Originally published on July 1, 2015 y Margie Mason for The Associated Press—
“All he did was ask to go home.
The last time the Burmese slave made the same request, he was beaten almost to death. But after being gone eight years and forced to work on a boat in faraway Indonesia, Myint Naing was willing to risk everything to see his mother again.
So he threw himself on the ground and begged for freedom. Instead, the captain vowed to kill him for trying to jump ship, and chained him for three days without food or water.
He was afraid he would disappear. And that his mother would have no idea where to look.
Myint is one of more than 800 current and former slaves rescued or repatriated after a year-long Associated Press investigation into pervasive labor abuses in Southeast Asia’s fishing industry.
Thailand’s booming seafood business alone runs on an estimated 200,000 migrant workers, many of them forced onto boats after being tricked, kidnapped or sold. It’s a brutal trade that has operated for decades, with companies relying on slaves to supply fish to the United States, Europe and Japan — on dinner tables and in cat food bowls.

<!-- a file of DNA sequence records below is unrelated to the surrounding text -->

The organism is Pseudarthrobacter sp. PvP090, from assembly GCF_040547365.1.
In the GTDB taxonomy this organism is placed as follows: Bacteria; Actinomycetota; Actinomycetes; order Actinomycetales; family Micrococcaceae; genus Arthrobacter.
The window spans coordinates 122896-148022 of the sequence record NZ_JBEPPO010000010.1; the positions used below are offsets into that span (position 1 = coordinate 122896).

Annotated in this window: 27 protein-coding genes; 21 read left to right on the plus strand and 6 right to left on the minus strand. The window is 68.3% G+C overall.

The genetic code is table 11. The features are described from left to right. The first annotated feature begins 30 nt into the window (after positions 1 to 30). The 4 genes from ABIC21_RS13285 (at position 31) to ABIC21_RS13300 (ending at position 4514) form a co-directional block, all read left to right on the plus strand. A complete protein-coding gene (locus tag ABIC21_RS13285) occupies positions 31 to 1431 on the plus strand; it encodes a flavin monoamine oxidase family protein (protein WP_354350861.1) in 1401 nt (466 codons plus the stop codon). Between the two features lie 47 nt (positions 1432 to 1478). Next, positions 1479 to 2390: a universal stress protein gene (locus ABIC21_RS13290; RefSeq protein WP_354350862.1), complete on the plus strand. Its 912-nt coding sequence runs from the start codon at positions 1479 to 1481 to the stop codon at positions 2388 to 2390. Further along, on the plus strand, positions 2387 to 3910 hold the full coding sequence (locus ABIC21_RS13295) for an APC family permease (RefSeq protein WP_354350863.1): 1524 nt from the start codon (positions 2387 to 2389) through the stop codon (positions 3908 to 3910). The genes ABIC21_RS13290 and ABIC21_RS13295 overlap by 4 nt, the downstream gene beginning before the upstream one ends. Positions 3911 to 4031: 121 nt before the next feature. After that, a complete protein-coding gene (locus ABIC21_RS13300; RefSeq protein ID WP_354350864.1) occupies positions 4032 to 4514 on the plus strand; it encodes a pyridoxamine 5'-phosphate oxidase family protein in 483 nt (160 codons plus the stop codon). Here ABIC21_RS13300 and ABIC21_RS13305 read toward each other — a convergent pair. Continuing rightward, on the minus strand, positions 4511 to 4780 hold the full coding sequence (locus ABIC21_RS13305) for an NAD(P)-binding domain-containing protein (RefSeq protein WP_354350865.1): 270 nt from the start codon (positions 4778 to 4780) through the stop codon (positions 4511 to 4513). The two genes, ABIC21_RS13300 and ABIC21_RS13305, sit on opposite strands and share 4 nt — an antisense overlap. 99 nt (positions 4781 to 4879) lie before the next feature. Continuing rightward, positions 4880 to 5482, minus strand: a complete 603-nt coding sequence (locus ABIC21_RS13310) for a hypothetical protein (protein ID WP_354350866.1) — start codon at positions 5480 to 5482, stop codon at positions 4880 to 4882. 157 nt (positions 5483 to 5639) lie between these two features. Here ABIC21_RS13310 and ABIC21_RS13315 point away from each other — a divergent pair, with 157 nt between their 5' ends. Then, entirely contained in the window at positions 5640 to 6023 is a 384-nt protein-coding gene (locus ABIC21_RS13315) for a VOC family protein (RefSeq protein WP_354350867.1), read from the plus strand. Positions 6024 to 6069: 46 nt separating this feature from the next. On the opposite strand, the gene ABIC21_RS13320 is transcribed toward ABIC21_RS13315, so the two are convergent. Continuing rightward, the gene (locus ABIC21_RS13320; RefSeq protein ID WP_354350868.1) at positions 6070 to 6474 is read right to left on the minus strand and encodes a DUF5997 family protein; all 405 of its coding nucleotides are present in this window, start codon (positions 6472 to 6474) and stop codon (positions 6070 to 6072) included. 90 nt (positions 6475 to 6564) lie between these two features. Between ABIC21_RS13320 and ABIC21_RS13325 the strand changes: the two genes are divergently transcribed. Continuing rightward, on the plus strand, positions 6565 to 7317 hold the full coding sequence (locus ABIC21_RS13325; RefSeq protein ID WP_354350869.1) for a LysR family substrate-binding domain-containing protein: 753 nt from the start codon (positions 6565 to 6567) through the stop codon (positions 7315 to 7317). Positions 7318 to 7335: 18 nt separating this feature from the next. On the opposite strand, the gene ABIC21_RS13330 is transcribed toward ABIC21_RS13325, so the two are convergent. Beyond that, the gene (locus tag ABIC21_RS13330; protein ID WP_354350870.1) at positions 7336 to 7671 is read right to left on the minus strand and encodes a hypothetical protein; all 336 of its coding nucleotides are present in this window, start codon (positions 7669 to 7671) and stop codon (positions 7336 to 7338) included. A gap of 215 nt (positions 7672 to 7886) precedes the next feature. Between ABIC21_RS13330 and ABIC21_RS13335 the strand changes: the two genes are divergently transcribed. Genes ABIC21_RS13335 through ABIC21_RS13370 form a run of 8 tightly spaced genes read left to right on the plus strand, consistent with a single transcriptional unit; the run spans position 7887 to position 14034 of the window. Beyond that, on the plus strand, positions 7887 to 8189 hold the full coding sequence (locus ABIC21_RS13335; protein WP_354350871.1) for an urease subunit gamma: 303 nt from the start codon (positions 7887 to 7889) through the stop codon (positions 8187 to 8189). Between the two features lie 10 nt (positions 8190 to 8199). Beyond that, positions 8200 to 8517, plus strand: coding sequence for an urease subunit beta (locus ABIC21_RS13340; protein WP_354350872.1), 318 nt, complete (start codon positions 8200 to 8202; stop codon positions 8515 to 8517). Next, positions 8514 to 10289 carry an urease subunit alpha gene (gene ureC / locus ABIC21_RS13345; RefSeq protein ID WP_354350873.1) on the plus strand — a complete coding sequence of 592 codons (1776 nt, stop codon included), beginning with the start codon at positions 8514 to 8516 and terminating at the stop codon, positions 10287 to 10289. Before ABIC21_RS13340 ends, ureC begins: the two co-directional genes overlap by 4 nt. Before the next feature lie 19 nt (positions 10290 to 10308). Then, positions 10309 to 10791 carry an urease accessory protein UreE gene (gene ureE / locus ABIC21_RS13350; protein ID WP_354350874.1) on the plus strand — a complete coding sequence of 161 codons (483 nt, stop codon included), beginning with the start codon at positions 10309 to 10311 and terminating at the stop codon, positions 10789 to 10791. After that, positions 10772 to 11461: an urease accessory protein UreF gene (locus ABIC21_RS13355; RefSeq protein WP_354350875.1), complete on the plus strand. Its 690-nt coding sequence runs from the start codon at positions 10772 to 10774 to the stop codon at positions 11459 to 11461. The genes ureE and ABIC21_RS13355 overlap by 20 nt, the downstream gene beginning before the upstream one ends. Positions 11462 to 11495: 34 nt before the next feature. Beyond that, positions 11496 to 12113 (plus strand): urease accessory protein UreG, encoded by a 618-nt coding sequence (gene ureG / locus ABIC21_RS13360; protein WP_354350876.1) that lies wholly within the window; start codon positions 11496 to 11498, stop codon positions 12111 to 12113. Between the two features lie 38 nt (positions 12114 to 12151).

Myint, his family and his friends recounted his story to AP, which also followed parts of his journey. It is strikingly similar to accounts given by many of the more than 330 current and former slaves from Myanmar, Cambodia, Laos and Thailand interviewed in person or in writing by AP.
In 1993, a broker visited Myint’s village in southern Myanmar with promises of jobs for young men in Thailand. Myint was only 18 years old, with no travel experience, but his family was desperate for money. So his mother finally relented. When the agent returned, he hustled his new recruits to grab their bags immediately.
Myint’s mother wasn’t home. He never got to say goodbye.”
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